Mountain Men and Life in the Rocky

Subject Guide


Mountain West

Malachite’s Big Hole

Reenactments - Hawks, Knives, and Traps:

Tomahawks and knives are relatively inexpensive items that you can easily obtain at rendezvous, or you can obtain these from the numerous purveyors of fur trade era goods on the internet.  

Tomahawks will generally run from around $20 to $60.  If you’re planning on throwing it, get a couple of spare handles right away.  Tomahawk handles split with amazing regularity if used for throwing.  Also, the hawk blade will eventually find a rock to kiss, so you’ll need a file or sharpening stone.

Go to the section on knives to see the types and styles of knives.  Suitable starter butcher style knives can be purchased at a second hand store for a dollar or so, but make sure the blade is carbon steel, not stainless steel. Absolutely correct Sheffield knives and very good Green River knives can be obtained from the successor companies (see sources, knives)  Knife blanks and finished blades without handles can be obtained, allowing you to construct a knife that will be uniquely your own.  Custom knives, tomahawks and axes are available from numerous black- and knife-smiths catering to historical re-enactors.  These products can be stunningly beautiful, however, be aware that the prices asked can also be stunning.  Also be aware that in the early 1800’s a quality knife was considered to be a factory made knife, not a custom made work of art.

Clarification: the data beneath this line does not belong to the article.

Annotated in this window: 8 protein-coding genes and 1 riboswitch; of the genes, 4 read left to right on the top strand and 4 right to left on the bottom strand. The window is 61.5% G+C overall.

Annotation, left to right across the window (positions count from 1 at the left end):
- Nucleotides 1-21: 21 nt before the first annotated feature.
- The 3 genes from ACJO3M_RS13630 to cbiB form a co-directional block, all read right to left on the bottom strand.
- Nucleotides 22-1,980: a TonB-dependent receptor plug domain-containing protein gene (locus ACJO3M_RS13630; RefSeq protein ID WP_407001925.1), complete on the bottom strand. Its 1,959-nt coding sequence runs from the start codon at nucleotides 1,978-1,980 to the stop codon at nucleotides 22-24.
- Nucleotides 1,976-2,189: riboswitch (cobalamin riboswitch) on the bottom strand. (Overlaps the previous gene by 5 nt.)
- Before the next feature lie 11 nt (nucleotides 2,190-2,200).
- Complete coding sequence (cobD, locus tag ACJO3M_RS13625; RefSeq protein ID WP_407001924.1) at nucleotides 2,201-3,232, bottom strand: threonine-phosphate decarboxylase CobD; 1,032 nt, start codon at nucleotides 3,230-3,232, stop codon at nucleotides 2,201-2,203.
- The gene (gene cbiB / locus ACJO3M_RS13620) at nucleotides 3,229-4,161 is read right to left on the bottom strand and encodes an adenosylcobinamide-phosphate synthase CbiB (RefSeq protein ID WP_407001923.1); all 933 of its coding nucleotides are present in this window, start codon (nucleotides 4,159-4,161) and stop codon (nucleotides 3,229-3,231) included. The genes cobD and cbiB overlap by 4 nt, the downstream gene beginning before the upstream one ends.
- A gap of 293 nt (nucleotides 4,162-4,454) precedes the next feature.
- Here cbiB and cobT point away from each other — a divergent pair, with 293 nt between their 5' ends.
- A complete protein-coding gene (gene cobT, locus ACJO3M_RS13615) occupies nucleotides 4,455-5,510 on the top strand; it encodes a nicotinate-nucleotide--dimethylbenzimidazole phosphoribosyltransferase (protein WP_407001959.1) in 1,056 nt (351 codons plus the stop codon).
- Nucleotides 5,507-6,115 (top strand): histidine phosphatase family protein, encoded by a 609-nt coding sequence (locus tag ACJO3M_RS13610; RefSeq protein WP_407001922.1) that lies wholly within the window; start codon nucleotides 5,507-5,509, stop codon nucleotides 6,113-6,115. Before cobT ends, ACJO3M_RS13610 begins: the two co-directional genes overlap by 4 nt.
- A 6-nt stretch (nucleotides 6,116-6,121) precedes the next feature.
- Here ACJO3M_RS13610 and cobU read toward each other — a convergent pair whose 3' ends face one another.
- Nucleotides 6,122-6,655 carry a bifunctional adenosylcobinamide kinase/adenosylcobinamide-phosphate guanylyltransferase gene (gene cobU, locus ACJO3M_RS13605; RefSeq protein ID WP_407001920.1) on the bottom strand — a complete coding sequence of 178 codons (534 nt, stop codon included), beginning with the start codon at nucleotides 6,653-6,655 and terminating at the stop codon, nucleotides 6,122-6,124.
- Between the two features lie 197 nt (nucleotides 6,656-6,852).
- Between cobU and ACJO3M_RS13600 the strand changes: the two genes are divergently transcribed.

If you are going to portray a mountain man, even if you don’t intend to do any trapping, at least a couple of traps should be part of your outfit. During the fur trade era, a trapper typically had five to six beaver traps.  Modern traps are nearly indistinguishable from those used 200 years ago.  Go to the section on traps to see drawings.  Don’t get new traps, get some old, beat, rusty traps off of E-Bay or a local flea-market.  I was able to obtain five suitable traps for $20.  Be aware that the links on modern set chains are very different from chain links used during the fur trade era and you may want to have a blacksmith make you correct chains.  A custom made, heavy, blacksmith fabricated beaver trap appropriate to the 1830’s with five feet of chain will cost somewhere between $300 and $425 each.  

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